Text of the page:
Archives For Nate Ames

The EWI Nuclear Fabrication Center just completed the last high productivity technology demonstration.  The first demonstration was completed with AREVA to demonstrate a new machining technology, the second with Babcock & Wilcox to demonstrate an integrated laser/robotic technology for welding tube sheets and the final with PCC to demonstrate and compare Tandem GMAW & Laser Hybrid welding with the industry standard submerged arc welding technology.  The demographics for the demonstration attendees tell a compelling story.  While the target audience for each technology was the nuclear industry, those that attended covered a wide breadth of fabrication industries.   We averaged approximately 50% of the attendees from non-nuclear industries.  This strongly supports the notion that technology transcends industry sectors.  The feedback and follow-on work resulting from each demonstration suggests that one of the primary factors holding back US manufacturers is knowledge about the deployability of technologies.

 

Thanks to all the NFC members and the Department of Energy for helping make this program a huge success.  Don’t forget to take our fabrication survey (http://ewi.org/fabrication-technologies-survey/)

 

EWI, PCC, the EWI Nuclear Fabrication Center, and the DOE Office of Nuclear Energy are hosting a high productivity welding demonstration on April 19th.  The demonstration is designed to provide fabricators the necessary information and first hand exposure to high productivity welding processes like Laser Hybrid Gas Metal Arc Welding (GMAW) and GMAW Tandem.  The two processes will be baselined against the industry standard of Submerged Arc Welding (SAW).  Each of the three welding processes will be demonstrated on ~1-1/2-in thick HY100 plate.  The joints are going to be 5 feet long and the restraint will be comparable for each process.  The processes will be evaluate in terms of cost to implement, distortion, inspectability and typical resultant properties from each process.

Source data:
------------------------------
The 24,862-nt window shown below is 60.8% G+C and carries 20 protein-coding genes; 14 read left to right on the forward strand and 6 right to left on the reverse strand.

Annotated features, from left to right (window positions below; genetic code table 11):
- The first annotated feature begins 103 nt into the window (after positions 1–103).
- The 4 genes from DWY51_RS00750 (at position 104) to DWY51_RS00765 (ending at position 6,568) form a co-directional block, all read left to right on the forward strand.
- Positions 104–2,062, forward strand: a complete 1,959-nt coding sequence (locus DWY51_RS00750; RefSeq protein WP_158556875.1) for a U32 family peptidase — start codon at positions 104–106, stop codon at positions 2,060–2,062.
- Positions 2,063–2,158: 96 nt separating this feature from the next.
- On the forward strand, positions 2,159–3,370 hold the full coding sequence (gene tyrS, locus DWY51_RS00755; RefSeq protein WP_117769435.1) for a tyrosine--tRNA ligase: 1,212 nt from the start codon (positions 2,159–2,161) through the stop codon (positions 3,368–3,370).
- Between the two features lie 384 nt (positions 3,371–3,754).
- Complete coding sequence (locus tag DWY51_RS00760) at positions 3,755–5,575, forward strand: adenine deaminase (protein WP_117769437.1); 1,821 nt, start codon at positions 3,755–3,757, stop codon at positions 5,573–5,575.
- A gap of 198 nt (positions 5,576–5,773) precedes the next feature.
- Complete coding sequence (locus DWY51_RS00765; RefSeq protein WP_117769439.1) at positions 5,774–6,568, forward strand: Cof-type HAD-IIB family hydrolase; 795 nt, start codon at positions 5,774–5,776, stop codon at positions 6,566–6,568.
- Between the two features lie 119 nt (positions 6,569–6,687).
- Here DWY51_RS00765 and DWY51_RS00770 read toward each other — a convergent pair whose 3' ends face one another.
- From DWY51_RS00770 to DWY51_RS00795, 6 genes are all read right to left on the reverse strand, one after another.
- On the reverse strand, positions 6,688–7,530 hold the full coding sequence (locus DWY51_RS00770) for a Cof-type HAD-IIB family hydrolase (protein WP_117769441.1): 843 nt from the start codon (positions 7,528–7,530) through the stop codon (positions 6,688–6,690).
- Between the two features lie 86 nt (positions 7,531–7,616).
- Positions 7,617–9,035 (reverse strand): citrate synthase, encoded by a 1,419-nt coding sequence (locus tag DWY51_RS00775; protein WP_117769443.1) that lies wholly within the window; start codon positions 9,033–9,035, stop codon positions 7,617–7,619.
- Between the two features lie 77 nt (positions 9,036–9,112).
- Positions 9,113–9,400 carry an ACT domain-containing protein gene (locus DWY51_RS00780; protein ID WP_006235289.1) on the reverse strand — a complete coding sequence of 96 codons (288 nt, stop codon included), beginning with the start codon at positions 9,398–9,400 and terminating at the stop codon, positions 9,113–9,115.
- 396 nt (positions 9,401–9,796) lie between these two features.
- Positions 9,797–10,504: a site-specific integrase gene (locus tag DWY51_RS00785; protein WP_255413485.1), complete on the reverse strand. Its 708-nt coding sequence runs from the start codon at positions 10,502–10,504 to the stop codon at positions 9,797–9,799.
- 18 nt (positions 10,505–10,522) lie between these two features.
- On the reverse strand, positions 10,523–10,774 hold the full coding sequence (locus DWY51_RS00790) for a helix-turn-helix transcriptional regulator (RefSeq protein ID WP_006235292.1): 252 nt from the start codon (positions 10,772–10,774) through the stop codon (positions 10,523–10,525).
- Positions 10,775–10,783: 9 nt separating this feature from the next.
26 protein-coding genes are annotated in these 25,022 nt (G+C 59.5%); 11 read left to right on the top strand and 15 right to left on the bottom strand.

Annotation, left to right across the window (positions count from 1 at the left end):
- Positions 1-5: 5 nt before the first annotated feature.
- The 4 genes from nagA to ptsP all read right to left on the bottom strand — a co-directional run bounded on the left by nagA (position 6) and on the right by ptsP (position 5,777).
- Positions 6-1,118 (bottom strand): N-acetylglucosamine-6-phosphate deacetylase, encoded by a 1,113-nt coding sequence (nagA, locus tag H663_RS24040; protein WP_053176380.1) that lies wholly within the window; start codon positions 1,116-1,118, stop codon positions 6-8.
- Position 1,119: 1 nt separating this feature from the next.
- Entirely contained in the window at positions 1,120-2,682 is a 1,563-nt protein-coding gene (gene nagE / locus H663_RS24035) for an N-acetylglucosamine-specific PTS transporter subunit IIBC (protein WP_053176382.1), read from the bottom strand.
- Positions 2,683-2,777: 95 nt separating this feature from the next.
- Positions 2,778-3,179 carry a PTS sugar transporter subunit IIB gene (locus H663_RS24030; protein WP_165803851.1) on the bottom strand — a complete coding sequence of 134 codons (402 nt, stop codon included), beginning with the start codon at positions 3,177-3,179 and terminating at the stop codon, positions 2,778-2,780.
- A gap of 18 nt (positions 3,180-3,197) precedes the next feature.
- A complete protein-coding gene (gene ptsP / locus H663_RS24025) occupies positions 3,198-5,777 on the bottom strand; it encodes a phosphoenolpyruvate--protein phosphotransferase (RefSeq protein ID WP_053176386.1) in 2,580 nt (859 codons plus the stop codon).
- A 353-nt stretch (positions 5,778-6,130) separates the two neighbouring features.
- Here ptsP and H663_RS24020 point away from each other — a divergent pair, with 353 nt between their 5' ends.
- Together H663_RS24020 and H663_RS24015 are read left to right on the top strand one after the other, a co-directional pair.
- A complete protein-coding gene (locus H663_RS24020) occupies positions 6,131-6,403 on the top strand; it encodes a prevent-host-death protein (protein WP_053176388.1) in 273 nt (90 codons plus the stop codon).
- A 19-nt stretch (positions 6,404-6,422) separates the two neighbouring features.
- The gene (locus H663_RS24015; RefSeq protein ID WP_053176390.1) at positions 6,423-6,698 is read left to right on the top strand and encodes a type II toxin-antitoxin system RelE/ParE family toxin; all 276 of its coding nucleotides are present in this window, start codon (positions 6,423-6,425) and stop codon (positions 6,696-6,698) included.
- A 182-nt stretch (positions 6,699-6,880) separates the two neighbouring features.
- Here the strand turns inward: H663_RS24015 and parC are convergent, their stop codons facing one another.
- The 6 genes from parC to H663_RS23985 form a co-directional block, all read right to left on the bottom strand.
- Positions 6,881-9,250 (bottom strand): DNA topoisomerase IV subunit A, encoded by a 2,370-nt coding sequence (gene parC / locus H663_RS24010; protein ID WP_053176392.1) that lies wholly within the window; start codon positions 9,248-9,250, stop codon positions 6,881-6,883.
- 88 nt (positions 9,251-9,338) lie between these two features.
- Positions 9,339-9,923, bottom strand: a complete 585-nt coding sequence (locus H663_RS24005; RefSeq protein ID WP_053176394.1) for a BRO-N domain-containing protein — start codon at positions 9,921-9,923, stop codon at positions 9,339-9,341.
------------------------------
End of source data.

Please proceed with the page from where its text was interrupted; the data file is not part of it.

Please join us for the exciting demonstration by registering in advance, space is limited and we don’t want you to miss out.  

 High Productivity Demo Flyer

This month is National Welder Month and NEI is helping get the message out.  They just posted some data from a study that EWI and NFC helped generate on their Facebook page.

Please use the link below to download the agenda for the 2012 NFC Spring Meeting

2012 NFC Spring Meeting

Using the magic of google, I was able to create a map that is easier to update and embed more information.  So the map located under my previous post “Where are the Utica Shale Wells being drilled” is being abondoned.  The link below will be updated on a regular basis and includes both Utica and Marcellus in activities in Ohio.  The data still comes from ODNR’s website.

Use the link below to open the full size map in another window.
Utica Well Permit Map

 

If you have any questions, please let me know.  Nate Ames – EWI

Utica Shale Maps

Nate Ames —  January 12, 2012 — Leave a comment

While conducting some research on the Barnett and Bakken Shale production rates, Google led me down an unintended path.  The search engine took me to a presentation by the Ohio Department of Natural Resources given to the US Energy Association on November 8, 2011.  The presentation showed a map of the maturity of the Shale in Ohio.